5 Things Your Doctor Wants You To Know About HPV


With 79 million people in the United States alone infected, and 14 million becoming newly infected every year, HPV is the most common STI. In fact, according to the Center for Disease Control, "HPV is so common that nearly all men and women get it at some point in their lives." So there you go; it's almost inescapable.

But when it comes to HPV, you don't need to have intercourse to contract it and condoms don't protect you 100 percent either. With more than 100 strains of HPV out there, 40 of them can infect the genital area.

While there's some sort of solace in knowing, if you contract HPV, you're absolutely, positively not alone, some strains of HPV can cause cancer in both men and women. According to the National Cancer Institute, HPV types 16 and 18 are responsible for 70 percent of cervical cancers and type 16 is responsible for 70 percent of oral cancers and 95 percent of anal cancers. But because of the stigma surrounding STIs, unfortunately there's so many misconceptions and so much most people don't know about HPV, as common as it is.

Here are the five top things that your doctor really wants you know, above all else, about HPV.


Almost Every Sexually Active Person Is Likely To Get HPV

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"HPV is the most common sexually transmitted infection in the United States," Dr. Jennifer Caudle, family physician and associate professor at Rowan University School of Osteopathic Medicine, tells Bustle. "The American College of Obstetrics and Gynecology suspects that almost everyone who is sexually active will get the infection at some point."


Having HPV Doesn't Mean You'll Necessarily Get Cancer

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"HPV doesn’t only cause cancer," says Dr. Caudle, "It can cause genitalia warts as well. But having HPV doesn’t definitely mean you will get either."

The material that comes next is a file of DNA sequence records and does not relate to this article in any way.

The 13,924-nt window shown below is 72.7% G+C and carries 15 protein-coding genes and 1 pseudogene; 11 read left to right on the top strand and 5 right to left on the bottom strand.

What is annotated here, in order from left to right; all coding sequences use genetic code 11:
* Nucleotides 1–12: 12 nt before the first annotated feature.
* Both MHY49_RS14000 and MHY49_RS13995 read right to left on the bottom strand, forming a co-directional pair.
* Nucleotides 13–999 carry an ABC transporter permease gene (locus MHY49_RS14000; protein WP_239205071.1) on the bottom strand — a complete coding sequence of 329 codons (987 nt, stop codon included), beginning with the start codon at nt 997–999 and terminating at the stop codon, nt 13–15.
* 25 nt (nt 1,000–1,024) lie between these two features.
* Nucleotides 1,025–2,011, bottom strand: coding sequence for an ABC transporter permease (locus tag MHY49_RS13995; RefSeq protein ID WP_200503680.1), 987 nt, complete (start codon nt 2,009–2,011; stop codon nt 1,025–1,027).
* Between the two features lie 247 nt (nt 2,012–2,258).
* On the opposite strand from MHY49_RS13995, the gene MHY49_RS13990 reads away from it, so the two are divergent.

The majority of HPV strains can remain in your body and never cause you any trouble. Even if you do contract type 16 or type 18, it's not a guarantee that you'll get genital warts and/or cancer.


HPV Usually Doesn't Have Symptoms


"Those with HPV may not know they have it," says Dr. Caudle, "because it often has no symptoms."

Unless you contract the strain that results in genital warts, there's no way to know if you have HPV. The only way you can find out is if you go to the doctor, get a pap smear, and your results come back abnormal. While abnormal results doesn't definitely mean HPV, your doctor will have to do a colposcopy to see what's going on in there.


HPV Can Be Transmitted Without Intercourse


"HPV can be transmitted through sex, but also through close skin-to-skin contact that occurs during sex," says Dr. Caudle.

Like the majority of STIs, HPV isn't necessarily going to be avoided just because you use a condom. Condoms are great and can reduce your chances of contracting HPV, but they're not foolproof — especially since you don't need to have intercourse to contract it.


There Are 3 HPV Vaccines


"There is a vaccine to help prevent diseases caused by HPV," says Dr. Caudle. "This is really important, so talk to your doctor about this!"

There are currently three HPV vaccines, all of which are FDA-approved: Cervarix, Gardasil, and Gardasil-9. As for which vaccine is best for you, it depends on your age. However, at the moment, none of the vaccines have been proven effective on people over 26.

Although an HPV diagnosis might seem scary, it's likely way more common — and unfairly stigmatized — than you realize. That being said, it's always important to stay on top of your sexual health, and that means educating yourself, protecting yourself, and communicating with your partners.